• Contain vitamins A, C, K + some B's, iron, manganese, copper, sodium, magnesium, and calcium

  • Reduce risk of AMD and cataracts

  • *Not recommended for patients with SIBO or candida overgrowth


7. Salmon Roe (wild caught)


  • Extremely rich in astaxanthin, (known as the "king of carotenoids", because it supports healthy eyesight and helps prevent against cataracts, AMD and glaucoma)

  • Good source of vitamins A, B12, D + E, and the Omega 3's, EPA + DHA

  • Easily digestible, clean protein that may be added to salads or garnish to other dishes; makes a great snack when filled inside half an avocado



8. Spices and Herbs


  • Highest ORAC foods on earth, (ORAC = Oxygen Radical Absorbance Capacity is a measure of a food's inherent antioxidant capacity or it's ability to fight off free radicals and hence aging + disease.)

  • Sumac, turmeric, oregano, cloves + cinnamon are some of the highest ORAC spices

  • Provide a boost of flavor without chemicals or added sugars

  • Concentrated as essential oils (practice caution when adding to food dishes: a little goes a LONG way - be sure to also use food grade.)

Tip: the best herbs/spices are the ones you grow yourself.




9. Goji Berries


  • Richer in the nutrients (carotenoids, lutein + zeaxanthin, vitamins A + C, copper, selenium, zinc + iron) more so than egg yolks and other berry superfoods

  • One of highest ORAC, whole food sources

  • Plant-based protein source containing 11 amino acids

  • Often eaten dried in trail mix and added to teas, salads or smoothie bowls

  • Also available as a puree form (ie. NingXia Red)


10. Bone Marrow and Bone Broth


  • marrow is a modern delicacy

  • collagen-rich (bioavailable form) which supports corneal + crystalline lens health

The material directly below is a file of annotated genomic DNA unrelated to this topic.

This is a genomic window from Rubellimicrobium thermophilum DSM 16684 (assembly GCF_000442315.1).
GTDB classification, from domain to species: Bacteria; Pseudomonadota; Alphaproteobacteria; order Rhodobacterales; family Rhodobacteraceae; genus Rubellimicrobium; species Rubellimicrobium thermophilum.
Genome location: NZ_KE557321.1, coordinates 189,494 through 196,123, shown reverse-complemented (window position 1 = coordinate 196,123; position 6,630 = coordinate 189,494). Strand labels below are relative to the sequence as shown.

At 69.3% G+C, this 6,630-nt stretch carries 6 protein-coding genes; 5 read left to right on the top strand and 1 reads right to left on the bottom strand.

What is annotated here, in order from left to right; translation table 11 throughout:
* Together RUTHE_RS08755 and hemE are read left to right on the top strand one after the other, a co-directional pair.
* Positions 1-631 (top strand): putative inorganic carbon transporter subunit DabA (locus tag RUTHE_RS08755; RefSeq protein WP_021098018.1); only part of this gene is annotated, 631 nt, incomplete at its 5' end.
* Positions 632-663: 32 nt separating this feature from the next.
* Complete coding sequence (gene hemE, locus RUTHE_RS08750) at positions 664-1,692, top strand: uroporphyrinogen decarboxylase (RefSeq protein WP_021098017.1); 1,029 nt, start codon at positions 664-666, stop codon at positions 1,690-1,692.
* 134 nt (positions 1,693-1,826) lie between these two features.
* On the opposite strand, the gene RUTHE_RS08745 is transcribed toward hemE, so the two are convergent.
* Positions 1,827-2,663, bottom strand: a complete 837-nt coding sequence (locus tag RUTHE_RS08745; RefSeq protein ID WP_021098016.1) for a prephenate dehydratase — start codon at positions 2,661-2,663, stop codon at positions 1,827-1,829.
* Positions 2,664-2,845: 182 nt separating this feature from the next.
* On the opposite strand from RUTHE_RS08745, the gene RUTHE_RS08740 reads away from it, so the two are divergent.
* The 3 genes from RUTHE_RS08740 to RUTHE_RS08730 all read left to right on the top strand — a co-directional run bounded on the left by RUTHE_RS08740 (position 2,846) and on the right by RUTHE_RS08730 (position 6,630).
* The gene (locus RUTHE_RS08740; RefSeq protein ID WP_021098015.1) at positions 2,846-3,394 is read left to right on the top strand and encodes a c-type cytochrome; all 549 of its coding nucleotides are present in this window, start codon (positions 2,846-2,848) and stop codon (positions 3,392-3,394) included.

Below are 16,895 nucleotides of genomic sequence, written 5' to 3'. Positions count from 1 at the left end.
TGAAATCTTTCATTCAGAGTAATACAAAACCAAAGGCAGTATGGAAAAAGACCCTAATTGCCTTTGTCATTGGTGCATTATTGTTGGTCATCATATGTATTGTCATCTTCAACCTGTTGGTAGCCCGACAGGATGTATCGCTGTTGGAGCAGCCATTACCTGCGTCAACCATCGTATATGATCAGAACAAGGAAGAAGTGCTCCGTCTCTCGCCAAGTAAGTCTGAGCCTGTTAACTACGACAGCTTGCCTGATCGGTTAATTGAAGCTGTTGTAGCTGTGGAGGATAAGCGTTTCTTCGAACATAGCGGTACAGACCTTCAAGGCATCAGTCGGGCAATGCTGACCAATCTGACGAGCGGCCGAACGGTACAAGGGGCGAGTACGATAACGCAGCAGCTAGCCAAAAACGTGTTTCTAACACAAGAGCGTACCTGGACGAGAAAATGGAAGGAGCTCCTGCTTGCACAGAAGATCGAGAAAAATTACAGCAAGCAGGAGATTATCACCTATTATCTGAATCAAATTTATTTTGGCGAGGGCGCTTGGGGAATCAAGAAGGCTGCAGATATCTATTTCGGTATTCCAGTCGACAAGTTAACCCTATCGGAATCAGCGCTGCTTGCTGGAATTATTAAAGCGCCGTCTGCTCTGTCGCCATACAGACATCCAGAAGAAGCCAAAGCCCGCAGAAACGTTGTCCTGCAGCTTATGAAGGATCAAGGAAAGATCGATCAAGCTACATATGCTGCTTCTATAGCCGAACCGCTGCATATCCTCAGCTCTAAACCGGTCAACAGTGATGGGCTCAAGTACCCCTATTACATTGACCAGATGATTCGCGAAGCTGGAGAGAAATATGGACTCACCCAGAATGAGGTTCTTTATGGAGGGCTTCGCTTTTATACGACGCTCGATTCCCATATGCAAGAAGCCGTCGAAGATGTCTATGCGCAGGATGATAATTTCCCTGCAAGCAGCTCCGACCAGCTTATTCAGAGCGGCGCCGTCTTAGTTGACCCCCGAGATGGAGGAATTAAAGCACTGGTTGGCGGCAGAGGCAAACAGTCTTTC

• rich in glycine + glucosamine for gut + joint health

  • has anti-inflammatory + immune boosting benefits



Though they do not get the spotlight they deserve, these super-eye-foods are considered mainstream within the biohacking community and should be included in every healthy eye foods plan.




More than their abilities to merely support health, they heal the body from within, thereby providing super-wellness and resiliency. And when we heal the body from the inside out, healthy organs (including the eyes) results.



If you like this information, be sure to bookmark this page for future reference and even share with a friend/colleague.





References


Grossman, M and Edson, M. The Paleo Diet and Eye Health. Natural Eye Care. https://www.naturaleyecare.com/blog/paleo-diet-eye/

Kresser, C. (2018, September 27). What is the Optimal Human Diet? Retrieved on October 11, 2021 from https://chriskresser.com/what-is-the-optimal-human-diet/


(N.a.) (N.d.) Everything you Need to Know About the Paleo Diet. Dnafit.com. Retrieved on October 12 from https://www.dnafit.com/advice/nutrition/everything-you-need-to-know-about-the-paleo-diet.asp

Ozkan, J and Willcox, MD. (2019, February 4). The Ocular Microbiome: Molecular Characterisation of a Unique and Low Microbial Environment. Current Eye Research, 2019 Jul;44(7):685-694. https://doi.org/10.1080/02713683.2019.1570526